The US state of North Carolina is to continue blooming with new solar projects, as 64MW of new solar sites reach construction.
The multiple solar projects now under construction in the state include several to be built by solar development and finance firm, Entropy.
The North Carolina solar sites will be supplied with 44MW of Canadian Solar CS6X-P PV modules.
Canadian Solar has executed a 44MW agreement with Entropy Investment Management and Entropy Solar Integrators. The agreement is Entropy’s second significant deal with Canadian Solar for projects scheduled to come online this year.
Lewis Reynolds, managing partner of Entropy Investment Management, said the firm is “particularly pleased” in gaining a deal at “a fair price even after the imposition of new duties on solar products”, in reference to the recent imposition of import duties by the US government on Chinese and Taiwanese products.
“Continued commitment to the US market by low cost manufacturers such as Canadian Solar, in spite of the challenges is encouraging and ultimately essential for the continued deployment of low-cost solar energy in the US,” said Reynolds.
General manager of Canadian Solar's Americas operations, Thomas Koerner, said that North Carolina's solar success story, is part of North American companies’ continued investment in sustainable development, “generating local jobs to design, construct and finance these PV projects while increasing the use of clean and renewable energies”.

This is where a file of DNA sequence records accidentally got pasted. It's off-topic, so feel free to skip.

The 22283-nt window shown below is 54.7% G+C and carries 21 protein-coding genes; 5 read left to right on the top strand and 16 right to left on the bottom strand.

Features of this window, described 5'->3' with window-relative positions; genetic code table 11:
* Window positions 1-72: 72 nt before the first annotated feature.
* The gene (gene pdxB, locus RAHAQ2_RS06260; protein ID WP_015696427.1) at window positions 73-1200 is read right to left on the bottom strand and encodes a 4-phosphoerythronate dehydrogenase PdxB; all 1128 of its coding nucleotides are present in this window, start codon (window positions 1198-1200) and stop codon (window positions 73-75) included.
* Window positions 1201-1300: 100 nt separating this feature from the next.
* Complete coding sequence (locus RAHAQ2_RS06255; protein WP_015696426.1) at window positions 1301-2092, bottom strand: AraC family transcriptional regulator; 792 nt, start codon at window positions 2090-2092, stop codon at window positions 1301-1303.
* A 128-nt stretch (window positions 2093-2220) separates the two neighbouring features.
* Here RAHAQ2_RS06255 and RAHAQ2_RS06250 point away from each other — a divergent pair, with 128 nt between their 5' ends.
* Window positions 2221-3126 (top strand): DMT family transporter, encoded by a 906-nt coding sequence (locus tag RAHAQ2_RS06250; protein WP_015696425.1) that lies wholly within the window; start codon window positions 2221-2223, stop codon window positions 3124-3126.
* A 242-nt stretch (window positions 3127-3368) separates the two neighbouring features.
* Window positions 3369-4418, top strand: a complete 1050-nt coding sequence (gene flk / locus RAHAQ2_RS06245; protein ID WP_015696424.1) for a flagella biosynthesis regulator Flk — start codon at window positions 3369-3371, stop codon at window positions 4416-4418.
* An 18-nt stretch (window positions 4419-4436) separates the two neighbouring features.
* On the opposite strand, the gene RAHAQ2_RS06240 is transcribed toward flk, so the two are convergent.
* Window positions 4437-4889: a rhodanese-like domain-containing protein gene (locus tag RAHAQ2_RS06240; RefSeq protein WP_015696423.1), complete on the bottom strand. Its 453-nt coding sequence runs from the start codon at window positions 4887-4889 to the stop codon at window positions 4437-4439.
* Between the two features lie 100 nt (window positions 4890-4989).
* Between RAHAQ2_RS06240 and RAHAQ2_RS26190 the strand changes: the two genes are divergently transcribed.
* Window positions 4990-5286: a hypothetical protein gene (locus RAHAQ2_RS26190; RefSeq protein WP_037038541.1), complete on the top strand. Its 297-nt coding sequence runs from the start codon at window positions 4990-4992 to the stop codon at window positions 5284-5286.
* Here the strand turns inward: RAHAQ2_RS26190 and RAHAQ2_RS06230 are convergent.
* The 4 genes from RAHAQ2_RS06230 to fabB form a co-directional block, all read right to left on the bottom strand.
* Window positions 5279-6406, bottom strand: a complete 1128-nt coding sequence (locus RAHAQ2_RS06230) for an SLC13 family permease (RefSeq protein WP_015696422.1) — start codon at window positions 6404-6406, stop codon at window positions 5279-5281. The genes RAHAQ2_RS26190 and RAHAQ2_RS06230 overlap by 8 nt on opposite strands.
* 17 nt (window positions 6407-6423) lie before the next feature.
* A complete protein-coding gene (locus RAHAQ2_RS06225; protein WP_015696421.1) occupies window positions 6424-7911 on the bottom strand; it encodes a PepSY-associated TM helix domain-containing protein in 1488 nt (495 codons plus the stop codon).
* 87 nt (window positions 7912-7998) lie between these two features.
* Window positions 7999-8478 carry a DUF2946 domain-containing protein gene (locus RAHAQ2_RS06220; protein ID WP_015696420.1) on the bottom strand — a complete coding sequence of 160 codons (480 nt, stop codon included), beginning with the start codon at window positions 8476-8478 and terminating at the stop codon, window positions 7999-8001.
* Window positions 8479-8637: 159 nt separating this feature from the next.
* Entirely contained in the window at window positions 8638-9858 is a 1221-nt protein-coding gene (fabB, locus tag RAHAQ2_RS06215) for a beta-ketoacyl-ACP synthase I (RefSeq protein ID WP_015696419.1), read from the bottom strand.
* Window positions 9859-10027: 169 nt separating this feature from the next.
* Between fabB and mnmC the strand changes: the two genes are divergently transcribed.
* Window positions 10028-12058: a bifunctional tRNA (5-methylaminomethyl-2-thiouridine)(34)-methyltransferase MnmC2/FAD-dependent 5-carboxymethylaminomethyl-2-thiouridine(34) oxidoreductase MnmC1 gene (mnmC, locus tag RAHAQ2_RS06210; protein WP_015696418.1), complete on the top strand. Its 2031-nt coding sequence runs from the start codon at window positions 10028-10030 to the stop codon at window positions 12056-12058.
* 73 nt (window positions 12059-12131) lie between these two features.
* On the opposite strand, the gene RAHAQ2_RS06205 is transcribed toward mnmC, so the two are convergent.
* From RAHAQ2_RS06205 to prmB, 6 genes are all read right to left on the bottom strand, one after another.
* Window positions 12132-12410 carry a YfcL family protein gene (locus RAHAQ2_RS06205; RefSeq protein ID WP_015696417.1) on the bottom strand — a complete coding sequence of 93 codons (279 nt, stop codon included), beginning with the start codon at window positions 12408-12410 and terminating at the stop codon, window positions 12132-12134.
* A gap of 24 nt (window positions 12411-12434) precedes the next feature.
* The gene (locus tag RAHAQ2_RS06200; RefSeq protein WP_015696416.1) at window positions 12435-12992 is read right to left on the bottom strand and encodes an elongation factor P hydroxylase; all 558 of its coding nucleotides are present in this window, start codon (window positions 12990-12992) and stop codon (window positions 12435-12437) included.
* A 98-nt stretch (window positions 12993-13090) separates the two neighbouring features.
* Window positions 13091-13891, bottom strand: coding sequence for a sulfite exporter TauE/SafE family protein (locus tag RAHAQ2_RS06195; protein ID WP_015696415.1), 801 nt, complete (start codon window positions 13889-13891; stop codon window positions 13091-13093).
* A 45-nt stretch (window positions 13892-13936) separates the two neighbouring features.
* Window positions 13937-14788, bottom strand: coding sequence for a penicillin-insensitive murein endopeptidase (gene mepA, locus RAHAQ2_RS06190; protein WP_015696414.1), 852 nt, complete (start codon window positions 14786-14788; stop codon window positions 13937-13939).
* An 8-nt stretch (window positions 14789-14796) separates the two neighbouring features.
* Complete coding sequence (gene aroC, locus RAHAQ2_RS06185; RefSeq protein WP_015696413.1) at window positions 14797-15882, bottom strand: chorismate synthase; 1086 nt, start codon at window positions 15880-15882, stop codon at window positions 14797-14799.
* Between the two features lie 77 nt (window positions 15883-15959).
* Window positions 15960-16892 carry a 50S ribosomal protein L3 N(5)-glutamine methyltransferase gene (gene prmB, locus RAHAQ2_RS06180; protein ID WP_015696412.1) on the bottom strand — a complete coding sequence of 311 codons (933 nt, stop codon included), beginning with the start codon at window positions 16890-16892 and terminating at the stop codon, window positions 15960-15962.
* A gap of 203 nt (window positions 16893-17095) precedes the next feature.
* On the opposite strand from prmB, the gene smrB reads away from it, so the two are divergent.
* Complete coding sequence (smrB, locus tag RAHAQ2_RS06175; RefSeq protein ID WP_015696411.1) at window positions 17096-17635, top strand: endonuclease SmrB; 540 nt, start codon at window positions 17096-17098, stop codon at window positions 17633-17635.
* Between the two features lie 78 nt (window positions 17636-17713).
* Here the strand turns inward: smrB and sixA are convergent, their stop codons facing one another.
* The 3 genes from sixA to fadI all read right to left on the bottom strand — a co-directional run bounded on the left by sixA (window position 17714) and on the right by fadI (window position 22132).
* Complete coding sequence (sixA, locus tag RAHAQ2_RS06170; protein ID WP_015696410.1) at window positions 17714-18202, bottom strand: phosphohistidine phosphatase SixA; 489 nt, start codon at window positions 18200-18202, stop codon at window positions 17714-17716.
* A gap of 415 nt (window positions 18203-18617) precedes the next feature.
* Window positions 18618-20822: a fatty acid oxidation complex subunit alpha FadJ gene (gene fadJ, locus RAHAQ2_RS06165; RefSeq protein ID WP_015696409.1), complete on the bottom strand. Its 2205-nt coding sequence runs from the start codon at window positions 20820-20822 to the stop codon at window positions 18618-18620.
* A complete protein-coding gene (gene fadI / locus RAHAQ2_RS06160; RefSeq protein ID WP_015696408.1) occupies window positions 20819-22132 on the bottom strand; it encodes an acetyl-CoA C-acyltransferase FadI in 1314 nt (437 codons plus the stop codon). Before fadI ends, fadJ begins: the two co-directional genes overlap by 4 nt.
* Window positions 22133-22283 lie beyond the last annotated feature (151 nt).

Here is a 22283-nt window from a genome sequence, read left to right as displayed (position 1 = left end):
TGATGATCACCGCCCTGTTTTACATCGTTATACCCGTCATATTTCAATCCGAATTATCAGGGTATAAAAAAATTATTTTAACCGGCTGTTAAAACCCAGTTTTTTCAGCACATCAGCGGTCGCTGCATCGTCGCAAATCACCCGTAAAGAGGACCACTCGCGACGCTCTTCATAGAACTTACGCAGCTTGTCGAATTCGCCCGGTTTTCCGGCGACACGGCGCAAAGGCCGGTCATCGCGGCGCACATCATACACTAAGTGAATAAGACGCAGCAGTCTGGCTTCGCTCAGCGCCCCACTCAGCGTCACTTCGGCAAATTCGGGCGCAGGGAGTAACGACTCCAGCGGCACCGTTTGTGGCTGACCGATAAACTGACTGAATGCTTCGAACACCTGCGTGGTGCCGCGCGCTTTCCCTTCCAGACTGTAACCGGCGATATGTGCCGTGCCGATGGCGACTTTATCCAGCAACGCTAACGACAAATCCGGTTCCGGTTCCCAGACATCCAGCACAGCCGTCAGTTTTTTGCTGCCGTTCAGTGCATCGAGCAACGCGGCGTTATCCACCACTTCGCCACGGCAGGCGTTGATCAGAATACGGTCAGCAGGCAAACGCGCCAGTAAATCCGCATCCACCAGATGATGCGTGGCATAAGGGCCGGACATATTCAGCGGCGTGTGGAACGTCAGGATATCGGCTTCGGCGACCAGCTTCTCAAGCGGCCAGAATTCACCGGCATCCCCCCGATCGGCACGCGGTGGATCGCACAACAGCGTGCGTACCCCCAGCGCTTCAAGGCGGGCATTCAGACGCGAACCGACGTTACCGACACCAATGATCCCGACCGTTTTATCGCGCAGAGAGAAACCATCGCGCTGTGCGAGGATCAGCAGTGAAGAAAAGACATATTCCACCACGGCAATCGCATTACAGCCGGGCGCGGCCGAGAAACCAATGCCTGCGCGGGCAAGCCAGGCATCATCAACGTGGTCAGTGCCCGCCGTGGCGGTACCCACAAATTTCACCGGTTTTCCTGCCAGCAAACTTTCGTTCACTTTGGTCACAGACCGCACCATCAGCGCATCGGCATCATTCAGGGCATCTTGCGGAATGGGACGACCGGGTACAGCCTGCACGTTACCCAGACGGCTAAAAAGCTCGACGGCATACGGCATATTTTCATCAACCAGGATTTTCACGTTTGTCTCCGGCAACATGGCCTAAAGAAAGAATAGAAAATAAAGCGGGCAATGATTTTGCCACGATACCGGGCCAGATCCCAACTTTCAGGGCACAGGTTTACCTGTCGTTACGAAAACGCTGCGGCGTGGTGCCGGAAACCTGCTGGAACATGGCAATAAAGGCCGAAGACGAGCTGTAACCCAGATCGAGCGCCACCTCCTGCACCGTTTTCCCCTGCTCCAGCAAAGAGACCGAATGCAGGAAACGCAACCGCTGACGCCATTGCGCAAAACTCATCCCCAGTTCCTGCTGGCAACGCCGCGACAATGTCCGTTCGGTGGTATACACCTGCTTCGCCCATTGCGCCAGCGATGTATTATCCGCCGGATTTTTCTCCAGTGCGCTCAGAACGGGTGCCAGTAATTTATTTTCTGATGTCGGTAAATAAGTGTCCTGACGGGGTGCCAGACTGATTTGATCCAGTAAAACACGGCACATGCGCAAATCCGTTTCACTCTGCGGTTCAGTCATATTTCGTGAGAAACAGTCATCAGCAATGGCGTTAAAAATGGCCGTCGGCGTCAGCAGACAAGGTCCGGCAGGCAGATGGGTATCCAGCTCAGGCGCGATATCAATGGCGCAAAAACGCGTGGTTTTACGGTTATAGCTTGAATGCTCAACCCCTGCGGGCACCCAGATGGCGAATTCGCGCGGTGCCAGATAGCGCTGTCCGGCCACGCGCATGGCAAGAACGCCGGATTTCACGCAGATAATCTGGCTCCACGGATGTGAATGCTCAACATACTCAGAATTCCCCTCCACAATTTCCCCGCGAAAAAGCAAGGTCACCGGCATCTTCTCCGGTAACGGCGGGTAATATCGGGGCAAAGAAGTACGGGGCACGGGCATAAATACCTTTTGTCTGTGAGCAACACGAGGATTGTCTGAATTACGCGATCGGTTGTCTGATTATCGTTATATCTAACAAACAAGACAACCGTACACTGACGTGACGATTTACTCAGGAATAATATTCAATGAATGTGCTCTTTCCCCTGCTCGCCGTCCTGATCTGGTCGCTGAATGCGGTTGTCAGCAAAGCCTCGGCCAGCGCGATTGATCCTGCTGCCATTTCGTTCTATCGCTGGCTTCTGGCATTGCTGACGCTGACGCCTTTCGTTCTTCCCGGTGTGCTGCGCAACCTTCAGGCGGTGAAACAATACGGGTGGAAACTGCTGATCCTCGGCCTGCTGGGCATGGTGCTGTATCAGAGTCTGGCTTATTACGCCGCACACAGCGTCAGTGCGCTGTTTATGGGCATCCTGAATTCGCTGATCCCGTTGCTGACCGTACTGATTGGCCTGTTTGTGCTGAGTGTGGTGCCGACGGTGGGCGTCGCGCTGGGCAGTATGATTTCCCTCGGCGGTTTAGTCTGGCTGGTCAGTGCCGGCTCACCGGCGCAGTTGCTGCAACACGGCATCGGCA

Also announcing new solar construction now underway is ET Solar Energy’s US subsidiary, ET Capital and energy developer, Geenex.
The construction of a 20MW solar power plant has begun in Halifax County, North Carolina to be completed and grid connected this year.
Georg Veit, CEO of Geenex said the project was developed with support “from the County, as part of an economic development agreement, meaning we are doing much more than just building a solar farm”.
Opposite the solar site, Geenex is building a solar centre of excellence, as a local source of solar education and training, and an operations centre to bring added benefits to the community as a result of the solar development.
Approximately 100,000 modules are to be installed over 220 acres, with the power to be sold to Dominion North Carolina Power under a 15-year PPA. ET Solar and Geenex are to sell the project to utility Duke Energy once complete.
Brian Stallman, vice president of development for Duke Energy Renewables, said the company is looking forward to adding the 20MW solar power plant to its North Carolina solar portfolio.
Dennis She, president and CEO of ET Solar, said the company was hoping to develop more solar projects in North Carolina with Geenex.
The multiple projects follow a number of other solar projects also underway in North Carolina.
ET Solar is to provide modules to six other solar power plants to be constructed by FLS Energy in North Carolina this year.
Duke Energy also started construction of 30MW of solar in 2013 in the state and has the 12.5MW and 5MW Beaufort County solar plants, the 5MW Murfreesboro Solar Power project, and six 1MW solar projects already in North Carolina – and also recently approved the interconnection of an 80MW solar power plant, also in North Carolina.
Also 52MW of solar projects are to power two North Carolina universities. The projects are to be operational by 2015.
Meanwhile electronics retailer giant, Apple, has been given the go-ahead to annex land in the city of Claremont in North Carolina, in order to construct a 17.5MW solar farm, and banking giant Wells Fargo invested US$100 million of tax equity financing in nine PV projects to be built by Strata Solar.